F U L L . R E V I E W S


Dreamland - Future's Calling - 2005 - Dockyard 1

Track Listing
1. The Chance
2. Hearts Like Lions
3. A New Way
4. Breaking The Chains
5. Destiny
6. I Die Slowly
7. Fade Away
8. All For One
9. Dreamland
10. Future's Calling
11. Blank Mind
12. A New Dimension
13. Repeating Supremacy
Dockyard 1 recently gained some notoriety with their release of the critically acclaimed Savage Circus release "Dreamland Manor". Many, including myself, found their brand of power metal similar to that of Blind Guardian. Some fans like that sort of thing, and I can't really blame them considering that Savage Circus is probably more like Blind Guardian than the 'Guardian are these days. "Dreamland Manor" was more like the early days of the band and many like that particular era of the band. Why am I talking so much about one band sounding like another? Well it is simple you see. Dockyard 1 has released another album that is very much in the style of another famous metal act. The new act is Dreamland and the band they are tuned to is Hammerfall.

Sweden's Dreamland first gained notice with their appearance at the Sweden Rock Festival in 2001. In 2002 the band released their first demo/single called "The Call". Famous Swedish power metal guru and Hammerfall vocalist Joacim Cans heard that call and started helping the young band produce their first album, lending his wise guidance to melody lines, vocal delivery, and of course the basic fundamentals of recording a debut. While Cans isn't directly in the band, his "touch" can easily be heard on this debut album entitled "Future's Calling".

I happened to hear this release in it's entirety before reading anything about the group. My first thought was of course, "this is like a new Hammerfall album". After reading the backstory I now see why that is. That really isn't a bad thing in my opinion. Many people complain that Hammerfall are too generic and that they lack any real identity. To this day I have yet to find a band that plays straight forward, catchy, melodic power metal that recalls the past so well. The only thing close thus far is probably Dream Evil. But let's talk about Dreamland in more detail, shall we?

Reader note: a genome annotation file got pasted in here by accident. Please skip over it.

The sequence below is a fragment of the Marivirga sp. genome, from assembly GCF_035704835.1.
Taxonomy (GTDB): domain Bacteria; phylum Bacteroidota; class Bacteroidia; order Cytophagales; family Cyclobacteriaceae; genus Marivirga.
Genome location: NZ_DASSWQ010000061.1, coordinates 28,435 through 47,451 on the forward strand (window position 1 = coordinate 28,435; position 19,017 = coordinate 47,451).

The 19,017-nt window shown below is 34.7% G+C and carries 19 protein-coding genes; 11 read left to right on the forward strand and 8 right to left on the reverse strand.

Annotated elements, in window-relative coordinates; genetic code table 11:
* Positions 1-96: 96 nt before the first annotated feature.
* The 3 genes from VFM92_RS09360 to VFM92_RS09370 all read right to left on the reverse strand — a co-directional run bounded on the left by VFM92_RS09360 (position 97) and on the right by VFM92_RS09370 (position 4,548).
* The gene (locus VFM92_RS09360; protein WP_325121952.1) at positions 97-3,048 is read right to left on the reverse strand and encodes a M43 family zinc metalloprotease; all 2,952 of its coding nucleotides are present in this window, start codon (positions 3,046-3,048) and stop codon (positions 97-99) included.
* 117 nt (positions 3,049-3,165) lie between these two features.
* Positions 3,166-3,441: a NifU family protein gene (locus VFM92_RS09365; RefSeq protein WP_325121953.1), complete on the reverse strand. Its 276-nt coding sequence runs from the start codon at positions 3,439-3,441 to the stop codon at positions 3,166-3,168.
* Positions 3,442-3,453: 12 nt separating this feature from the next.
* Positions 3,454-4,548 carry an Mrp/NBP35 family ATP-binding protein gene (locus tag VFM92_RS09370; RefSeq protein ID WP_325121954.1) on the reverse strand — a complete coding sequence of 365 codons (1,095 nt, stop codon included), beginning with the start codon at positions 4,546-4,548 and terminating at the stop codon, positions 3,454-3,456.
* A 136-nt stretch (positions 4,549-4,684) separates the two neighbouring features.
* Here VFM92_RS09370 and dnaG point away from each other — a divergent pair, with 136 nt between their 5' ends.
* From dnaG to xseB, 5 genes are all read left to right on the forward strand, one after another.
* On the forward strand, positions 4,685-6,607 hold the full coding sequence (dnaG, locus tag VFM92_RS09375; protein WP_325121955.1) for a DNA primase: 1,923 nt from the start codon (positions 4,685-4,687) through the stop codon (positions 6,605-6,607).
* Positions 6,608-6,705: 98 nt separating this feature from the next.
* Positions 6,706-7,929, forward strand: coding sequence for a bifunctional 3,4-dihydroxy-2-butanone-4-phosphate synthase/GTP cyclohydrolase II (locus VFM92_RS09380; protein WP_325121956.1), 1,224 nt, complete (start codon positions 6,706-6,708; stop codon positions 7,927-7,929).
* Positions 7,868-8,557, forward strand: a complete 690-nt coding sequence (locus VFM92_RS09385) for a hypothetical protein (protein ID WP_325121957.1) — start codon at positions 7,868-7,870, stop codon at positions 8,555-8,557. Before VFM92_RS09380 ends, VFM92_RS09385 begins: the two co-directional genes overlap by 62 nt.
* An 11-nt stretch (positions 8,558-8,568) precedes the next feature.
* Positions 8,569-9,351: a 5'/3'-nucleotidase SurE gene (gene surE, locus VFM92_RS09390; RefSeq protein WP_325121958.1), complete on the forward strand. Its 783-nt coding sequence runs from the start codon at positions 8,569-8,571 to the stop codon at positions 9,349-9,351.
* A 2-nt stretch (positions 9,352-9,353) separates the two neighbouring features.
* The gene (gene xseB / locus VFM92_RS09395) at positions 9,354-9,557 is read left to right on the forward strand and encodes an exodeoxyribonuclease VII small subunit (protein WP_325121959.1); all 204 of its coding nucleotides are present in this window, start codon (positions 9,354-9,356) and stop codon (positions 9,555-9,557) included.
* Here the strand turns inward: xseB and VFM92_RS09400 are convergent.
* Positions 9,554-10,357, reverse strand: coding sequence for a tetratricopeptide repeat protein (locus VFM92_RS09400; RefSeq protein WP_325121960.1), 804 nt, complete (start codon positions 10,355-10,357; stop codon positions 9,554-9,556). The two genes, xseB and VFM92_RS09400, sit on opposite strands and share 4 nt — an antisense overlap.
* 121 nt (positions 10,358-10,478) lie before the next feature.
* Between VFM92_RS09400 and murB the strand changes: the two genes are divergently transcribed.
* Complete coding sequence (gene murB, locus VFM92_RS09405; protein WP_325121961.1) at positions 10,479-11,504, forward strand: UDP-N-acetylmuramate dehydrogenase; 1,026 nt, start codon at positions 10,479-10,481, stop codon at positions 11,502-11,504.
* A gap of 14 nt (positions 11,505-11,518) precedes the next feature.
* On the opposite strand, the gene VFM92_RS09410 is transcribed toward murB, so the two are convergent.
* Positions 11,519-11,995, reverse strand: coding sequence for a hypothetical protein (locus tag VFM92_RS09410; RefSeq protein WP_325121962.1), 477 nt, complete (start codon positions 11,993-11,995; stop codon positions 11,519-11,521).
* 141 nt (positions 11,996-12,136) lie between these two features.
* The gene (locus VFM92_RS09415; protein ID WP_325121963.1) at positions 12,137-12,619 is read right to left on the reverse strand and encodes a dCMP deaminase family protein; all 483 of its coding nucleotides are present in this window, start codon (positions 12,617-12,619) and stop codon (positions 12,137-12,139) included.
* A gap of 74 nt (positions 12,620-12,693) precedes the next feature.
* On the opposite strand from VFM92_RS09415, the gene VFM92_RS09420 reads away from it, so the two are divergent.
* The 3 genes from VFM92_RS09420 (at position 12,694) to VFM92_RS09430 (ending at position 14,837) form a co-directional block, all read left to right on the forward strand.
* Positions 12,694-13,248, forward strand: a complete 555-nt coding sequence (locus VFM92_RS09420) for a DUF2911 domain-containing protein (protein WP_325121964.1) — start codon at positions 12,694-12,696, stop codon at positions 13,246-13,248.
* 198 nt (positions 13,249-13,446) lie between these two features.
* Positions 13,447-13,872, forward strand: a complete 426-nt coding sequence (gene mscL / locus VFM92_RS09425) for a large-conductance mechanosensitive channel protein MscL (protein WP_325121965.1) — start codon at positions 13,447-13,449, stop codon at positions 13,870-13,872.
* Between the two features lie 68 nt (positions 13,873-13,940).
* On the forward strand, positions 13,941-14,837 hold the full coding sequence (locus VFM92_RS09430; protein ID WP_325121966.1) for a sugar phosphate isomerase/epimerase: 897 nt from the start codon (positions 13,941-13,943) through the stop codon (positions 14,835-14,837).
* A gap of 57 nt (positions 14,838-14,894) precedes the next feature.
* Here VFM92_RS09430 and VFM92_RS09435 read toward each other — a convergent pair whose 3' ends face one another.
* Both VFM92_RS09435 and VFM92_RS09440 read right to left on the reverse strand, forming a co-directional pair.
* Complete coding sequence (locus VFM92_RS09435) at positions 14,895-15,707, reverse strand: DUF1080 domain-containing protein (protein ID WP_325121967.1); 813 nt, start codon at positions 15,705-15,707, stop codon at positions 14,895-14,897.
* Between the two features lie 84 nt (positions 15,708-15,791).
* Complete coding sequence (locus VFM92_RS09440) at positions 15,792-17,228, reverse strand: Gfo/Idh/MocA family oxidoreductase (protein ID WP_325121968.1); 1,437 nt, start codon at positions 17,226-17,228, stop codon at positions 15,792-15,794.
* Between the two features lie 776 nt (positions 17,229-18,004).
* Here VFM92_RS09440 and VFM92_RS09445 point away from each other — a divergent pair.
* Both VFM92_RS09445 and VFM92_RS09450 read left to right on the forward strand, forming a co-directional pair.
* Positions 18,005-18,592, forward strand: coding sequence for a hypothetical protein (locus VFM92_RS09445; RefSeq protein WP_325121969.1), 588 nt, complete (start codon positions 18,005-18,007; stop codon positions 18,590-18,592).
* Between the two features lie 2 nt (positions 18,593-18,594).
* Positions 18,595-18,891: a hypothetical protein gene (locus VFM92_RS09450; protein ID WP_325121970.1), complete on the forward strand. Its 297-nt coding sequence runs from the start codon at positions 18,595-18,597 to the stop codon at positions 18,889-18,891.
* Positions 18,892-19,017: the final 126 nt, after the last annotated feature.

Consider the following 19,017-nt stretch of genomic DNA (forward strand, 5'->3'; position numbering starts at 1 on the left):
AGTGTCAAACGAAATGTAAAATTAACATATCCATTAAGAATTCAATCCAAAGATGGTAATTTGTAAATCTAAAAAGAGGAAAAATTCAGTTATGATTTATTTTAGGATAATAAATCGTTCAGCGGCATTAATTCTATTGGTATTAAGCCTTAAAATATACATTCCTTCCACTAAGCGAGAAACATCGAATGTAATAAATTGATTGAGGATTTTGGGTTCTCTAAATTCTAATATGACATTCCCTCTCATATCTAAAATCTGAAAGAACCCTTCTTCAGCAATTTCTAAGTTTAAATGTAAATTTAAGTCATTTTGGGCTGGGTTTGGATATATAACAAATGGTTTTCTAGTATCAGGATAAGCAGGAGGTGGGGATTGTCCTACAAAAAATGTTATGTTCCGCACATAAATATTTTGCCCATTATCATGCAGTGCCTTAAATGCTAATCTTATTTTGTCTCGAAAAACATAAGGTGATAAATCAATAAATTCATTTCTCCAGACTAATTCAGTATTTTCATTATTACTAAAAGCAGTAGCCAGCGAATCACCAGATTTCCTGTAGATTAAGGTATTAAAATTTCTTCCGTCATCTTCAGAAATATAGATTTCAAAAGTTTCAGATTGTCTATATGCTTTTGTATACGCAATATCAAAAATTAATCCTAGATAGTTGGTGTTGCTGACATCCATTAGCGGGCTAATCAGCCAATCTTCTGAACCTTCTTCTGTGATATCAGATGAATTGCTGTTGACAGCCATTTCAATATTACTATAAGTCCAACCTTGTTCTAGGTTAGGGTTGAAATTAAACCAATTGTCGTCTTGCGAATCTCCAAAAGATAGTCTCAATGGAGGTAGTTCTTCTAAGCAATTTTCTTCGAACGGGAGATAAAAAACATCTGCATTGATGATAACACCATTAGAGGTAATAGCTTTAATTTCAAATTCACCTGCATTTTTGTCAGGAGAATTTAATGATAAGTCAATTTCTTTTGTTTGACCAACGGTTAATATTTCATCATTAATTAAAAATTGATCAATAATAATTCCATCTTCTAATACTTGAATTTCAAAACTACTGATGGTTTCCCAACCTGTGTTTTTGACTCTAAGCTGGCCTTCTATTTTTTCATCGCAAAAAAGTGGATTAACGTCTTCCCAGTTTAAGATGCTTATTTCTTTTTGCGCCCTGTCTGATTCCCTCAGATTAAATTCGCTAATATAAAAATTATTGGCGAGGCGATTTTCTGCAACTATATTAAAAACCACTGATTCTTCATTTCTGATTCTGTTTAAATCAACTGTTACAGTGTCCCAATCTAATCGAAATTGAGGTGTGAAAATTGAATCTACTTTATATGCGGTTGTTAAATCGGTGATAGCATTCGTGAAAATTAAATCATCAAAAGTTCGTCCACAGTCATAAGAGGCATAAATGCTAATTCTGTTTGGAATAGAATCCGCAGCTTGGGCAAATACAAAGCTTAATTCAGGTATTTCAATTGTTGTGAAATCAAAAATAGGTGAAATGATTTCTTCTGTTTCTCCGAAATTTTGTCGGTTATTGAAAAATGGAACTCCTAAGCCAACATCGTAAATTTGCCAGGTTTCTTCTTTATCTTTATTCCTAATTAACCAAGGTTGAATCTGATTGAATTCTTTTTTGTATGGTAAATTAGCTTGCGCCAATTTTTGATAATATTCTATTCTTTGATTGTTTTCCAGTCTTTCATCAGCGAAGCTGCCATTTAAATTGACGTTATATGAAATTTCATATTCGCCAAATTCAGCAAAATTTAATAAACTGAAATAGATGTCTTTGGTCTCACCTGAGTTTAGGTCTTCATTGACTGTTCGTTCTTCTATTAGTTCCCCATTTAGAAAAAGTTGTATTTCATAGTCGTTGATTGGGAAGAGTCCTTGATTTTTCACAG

For starters vocalist Joacim Lundberg is very much in the style of Joacim Cans. His register and delivery is one of clean, middle of the road range. He does occasionally hit some high notes, but for the most part he stays fairly mid-range throughout. Guitarists Johan Eriksson and Eric Rauti are really phenomenal, showing off a mentality that incorporates HUGE hooks and melody with fast leads and twin guitar exercising. Bassist Mats Rendlert drives most of these songs, with Cans' production job keeping a close ear to the loud bass line recordings of past legends like Accept and U.D.O. Drummer Marcus Sköld keeps everything in check with very tight drum patterns that really never speed up and rarely break into double bass beats. For the most part this band is like Hammerfall in the way that they are mid-speed, mid-range, and very "true metal fighting spirit" oriented with their songwriting.